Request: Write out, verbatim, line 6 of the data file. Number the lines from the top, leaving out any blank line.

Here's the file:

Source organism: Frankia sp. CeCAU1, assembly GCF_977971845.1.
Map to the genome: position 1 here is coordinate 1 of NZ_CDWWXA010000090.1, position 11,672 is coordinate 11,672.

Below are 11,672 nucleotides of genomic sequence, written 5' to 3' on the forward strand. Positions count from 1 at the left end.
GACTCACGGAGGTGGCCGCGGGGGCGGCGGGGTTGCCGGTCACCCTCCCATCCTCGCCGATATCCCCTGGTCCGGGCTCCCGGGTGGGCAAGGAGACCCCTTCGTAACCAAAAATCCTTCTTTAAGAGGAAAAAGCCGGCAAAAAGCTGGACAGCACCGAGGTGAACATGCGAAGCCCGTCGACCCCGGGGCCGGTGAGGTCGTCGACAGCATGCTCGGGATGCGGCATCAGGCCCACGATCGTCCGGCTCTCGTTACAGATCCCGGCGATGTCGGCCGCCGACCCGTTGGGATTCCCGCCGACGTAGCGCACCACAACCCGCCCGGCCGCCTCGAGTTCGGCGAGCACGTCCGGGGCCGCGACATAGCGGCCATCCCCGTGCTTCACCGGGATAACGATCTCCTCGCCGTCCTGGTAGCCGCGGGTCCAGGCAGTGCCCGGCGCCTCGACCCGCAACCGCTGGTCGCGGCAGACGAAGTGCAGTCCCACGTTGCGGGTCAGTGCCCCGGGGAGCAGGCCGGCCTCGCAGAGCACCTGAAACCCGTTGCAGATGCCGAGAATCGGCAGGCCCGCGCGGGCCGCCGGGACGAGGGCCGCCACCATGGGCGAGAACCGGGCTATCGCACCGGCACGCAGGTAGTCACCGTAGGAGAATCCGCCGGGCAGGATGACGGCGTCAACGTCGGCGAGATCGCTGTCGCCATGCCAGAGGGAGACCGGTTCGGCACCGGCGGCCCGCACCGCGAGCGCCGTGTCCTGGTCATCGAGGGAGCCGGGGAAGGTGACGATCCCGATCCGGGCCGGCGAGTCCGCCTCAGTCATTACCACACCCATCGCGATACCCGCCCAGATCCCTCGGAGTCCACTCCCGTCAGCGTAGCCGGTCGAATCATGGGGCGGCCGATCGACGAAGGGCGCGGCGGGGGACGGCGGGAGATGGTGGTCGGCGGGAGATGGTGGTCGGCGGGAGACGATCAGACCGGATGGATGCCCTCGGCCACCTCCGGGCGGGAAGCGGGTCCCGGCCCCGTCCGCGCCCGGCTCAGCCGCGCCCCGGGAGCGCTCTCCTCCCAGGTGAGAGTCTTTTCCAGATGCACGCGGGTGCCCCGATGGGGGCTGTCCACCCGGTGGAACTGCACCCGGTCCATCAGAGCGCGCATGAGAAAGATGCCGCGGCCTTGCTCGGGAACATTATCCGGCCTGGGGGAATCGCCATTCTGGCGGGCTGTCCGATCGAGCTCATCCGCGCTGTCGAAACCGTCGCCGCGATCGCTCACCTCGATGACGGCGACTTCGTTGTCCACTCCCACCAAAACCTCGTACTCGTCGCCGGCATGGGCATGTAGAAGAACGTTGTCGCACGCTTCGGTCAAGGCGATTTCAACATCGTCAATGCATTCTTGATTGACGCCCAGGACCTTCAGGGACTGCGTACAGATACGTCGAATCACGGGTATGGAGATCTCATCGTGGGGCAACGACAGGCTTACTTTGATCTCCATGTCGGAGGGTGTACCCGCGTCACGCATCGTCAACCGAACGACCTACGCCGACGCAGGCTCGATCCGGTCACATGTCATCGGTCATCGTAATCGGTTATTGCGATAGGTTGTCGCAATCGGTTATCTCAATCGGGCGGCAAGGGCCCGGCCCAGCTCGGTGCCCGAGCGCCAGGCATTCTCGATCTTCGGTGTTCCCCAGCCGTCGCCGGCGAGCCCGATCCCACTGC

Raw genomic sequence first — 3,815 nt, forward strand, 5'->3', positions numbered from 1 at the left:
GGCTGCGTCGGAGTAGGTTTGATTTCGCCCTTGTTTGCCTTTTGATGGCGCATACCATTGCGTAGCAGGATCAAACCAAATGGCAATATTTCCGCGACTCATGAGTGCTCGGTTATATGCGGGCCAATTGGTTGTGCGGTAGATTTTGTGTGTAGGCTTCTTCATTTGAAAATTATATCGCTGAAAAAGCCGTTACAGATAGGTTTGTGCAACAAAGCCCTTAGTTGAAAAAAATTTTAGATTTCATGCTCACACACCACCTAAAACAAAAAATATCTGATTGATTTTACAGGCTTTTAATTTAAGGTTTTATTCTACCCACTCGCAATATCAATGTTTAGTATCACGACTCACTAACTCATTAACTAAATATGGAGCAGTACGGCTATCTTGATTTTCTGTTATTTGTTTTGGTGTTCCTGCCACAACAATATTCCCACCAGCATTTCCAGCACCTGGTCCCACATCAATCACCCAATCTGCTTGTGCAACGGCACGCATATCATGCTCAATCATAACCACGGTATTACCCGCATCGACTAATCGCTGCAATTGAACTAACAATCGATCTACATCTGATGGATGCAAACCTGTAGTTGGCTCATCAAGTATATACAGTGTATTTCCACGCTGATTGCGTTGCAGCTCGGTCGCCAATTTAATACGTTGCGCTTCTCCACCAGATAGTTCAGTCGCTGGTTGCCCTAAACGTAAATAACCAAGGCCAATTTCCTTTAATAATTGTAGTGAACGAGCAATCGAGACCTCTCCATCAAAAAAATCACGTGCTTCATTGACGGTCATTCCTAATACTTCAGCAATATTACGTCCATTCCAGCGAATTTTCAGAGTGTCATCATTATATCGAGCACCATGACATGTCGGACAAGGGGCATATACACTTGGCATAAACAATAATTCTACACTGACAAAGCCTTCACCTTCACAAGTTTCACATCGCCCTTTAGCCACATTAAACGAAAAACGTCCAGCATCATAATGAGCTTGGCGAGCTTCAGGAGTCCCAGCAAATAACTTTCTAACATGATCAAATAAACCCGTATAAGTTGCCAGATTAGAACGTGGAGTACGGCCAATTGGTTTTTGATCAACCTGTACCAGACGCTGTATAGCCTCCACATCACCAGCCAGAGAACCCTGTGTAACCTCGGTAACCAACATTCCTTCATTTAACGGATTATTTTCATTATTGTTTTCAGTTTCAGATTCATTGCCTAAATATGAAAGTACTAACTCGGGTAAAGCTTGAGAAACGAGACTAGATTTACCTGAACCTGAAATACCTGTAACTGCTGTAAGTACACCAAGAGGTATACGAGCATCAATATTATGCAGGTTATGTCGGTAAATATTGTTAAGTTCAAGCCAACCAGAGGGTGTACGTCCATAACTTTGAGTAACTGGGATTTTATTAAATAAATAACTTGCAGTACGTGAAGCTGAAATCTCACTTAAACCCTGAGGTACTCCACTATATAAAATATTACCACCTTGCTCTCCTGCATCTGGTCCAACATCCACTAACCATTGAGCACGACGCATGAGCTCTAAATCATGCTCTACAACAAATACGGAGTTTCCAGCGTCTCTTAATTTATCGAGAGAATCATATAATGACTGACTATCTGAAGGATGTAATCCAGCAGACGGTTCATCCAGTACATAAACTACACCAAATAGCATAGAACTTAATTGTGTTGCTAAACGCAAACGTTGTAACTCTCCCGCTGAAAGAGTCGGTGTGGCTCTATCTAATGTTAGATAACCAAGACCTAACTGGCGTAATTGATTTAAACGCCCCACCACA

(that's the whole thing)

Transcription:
GGCTGCGTCGGAGTAGGTTTGATTTCGCCCTTGTTTGCCTTTTGATGGCGCATACCATTGCGTAGCAGGATCAAACCAAATGGCAATATTTCCGCGACTCATGAGTGCTCGGTTATATGCGGGCCAATTGGTTGTGCGGTAGATTTTGTGTGTAGGCTTCTTCATTTGAAAATTATATCGCTGAAAAAGCCGTTACAGATAGGTTTGTGCAACAAAGCCCTTAGTTGAAAAAAATTTTAGATTTCATGCTCACACACCACCTAAAACAAAAAATATCTGATTGATTTTACAGGCTTTTAATTTAAGGTTTTATTCTACCCACTCGCAATATCAATGTTTAGTATCACGACTCACTAACTCATTAACTAAATATGGAGCAGTACGGCTATCTTGATTTTCTGTTATTTGTTTTGGTGTTCCTGCCACAACAATATTCCCACCAGCATTTCCAGCACCTGGTCCCACATCAATCACCCAATCTGCTTGTGCAACGGCACGCATATCATGCTCAATCATAACCACGGTATTACCCGCATCGACTAATCGCTGCAATTGAACTAACAATCGATCTACATCTGATGGATGCAAACCTGTAGTTGGCTCATCAAGTATATACAGTGTATTTCCACGCTGATTGCGTTGCAGCTCGGTCGCCAATTTAATACGTTGCGCTTCTCCACCAGATAGTTCAGTCGCTGGTTGCCCTAAACGTAAATAACCAAGGCCAATTTCCTTTAATAATTGTAGTGAACGAGCAATCGAGACCTCTCCATCAAAAAAATCACGTGCTTCATTGACGGTCATTCCTAATACTTCAGCAATATTACGTCCATTCCAGCGAATTTTCAGAGTGTCATCATTATATCGAGCACCATGACATGTCGGACAAGGGGCATATACACTTGGCATAAACAATAATTCTACACTGACAAAGCCTTCACCTTCACAAGTTTCACATCGCCCTTTAGCCACATTAAACGAAAAACGTCCAGCATCATAATGAGCTTGGCGAGCTTCAGGAGTCCCAGCAAATAACTTTCTAACATGATCAAATAAACCCGTATAAGTTGCCAGATTAGAACGTGGAGTACGGCCAATTGGTTTTTGATCAACCTGTACCAGACGCTGTATAGCCTCCACATCACCAGCCAGAGAACCCTGTGTAACCTCGGTAACCAACATTCCTTCATTTAACGGATTATTTTCATTATTGTTTTCAGTTTCAGATTCATTGCCTAAATATGAAAGTACTAACTCGGGTAAAGCTTGAGAAACGAGACTAGATTTACCTGAACCTGAAATACCTGTAACTGCTGTAAGTACACCAAGAGGTATACGAGCATCAATATTATGCAGGTTATGTCGGTAAATATTGTTAAGTTCAAGCCAACCAGAGGGTGTACGTCCATAACTTTGAGTAACTGGGATTTTATTAAATAAATAACTTGCAGTACGTGAAGCTGAAATCTCACTTAAACCCTGAGGTACTCCACTATATAAAATATTACCACCTTGCTCTCCTGCATCTGGTCCAACATCCACTAACCATTGAGCACGACGCATGAGCTCTAAATCATGCTCTACAACAAATACGGAGTTTCCAGCGTCTCTTAATTTATCGAGAGAATCATATAATGACTGACTATCTGAAGGATGTAATCCAGCAGACGGTTCATCCAGTACATAAACTACACCAAATAGCATAGAACTTAATTGTGTTGCTAAACGCAAACGTTGTAACTCTCCCGCTGAAAGAGTCGGTGTGGCTCTATCTAATGTTAGATAACCAAGACCTAACTGGCGTAATTGATTTAAACGCCCCACCACA